Increasing Compliance Costs Hit Financial Industry In Maine

Monday, April 15, 2013

Regulations in the financial services industry have steadily increased in number and extent over the past ten years. Since 2008 alone, 120 regulatory changes have been announced by 15 federal agencies for credit unions and a whopping 921 compliance changes for Banks.  This, according to a recent article from MaineBiz which highlights just how far-reaching the effects of these regulations are. Not surprisingly, the impetus behind much of these regulations is the recent mortgage and lending crisis and resulting economic recession. This, of course, led to the Dodd-Frank Wall Street Reform and Consumer Protection Act, one of the most comprehensive financial reform acts in history.

 Perhaps most concerning is the uncertainty surrounding the costs of regulations. One source notes that the FDIC is unsure of what compliance with these financial regulations actually costs the financial services industry. Here is what we know:  compliance costs account for 12% of total operating expenses ($50 billion) across the country’s banking industry. Maine is no exception to the trend. A regional survey in Maine reveals that compliance costs on average have increased nearly 19% since 2009.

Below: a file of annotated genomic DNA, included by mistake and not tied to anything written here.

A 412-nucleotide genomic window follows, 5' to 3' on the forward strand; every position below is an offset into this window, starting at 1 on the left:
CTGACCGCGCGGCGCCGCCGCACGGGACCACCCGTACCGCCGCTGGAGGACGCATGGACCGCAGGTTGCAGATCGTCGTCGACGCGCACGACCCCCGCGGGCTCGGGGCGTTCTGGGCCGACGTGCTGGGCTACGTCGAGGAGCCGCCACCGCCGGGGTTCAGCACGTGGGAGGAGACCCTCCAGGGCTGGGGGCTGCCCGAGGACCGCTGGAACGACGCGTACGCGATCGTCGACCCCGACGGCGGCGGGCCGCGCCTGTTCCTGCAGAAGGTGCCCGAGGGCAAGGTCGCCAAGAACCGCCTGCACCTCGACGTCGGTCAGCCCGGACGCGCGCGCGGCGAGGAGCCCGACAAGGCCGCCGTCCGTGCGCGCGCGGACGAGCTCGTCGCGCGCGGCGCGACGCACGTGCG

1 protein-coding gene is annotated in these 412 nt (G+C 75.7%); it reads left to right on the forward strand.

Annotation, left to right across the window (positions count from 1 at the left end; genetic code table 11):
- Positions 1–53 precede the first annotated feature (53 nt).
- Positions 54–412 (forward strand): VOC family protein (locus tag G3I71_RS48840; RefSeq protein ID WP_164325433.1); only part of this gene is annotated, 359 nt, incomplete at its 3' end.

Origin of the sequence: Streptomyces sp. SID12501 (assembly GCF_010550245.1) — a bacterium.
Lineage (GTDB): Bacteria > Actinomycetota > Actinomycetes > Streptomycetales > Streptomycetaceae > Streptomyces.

On the brighter side, much of the oversight under the new rules issued by the Consumer Financial Protection Bureau (the regulatory agency established under Dodd-Frank) only applies to banks and non-bank financial service providers with assets over $10 billion. Those with assets under $10 billion (which includes all such institutions in Maine) are regulated by separate authorities. However, as Chris Pinkham, Maine Bankers Association President warns, such rules can set a precedent that regulators find difficult to ignore.

Time will tell the full effect and costs of regulations on the financial industry, in and outside of Maine.




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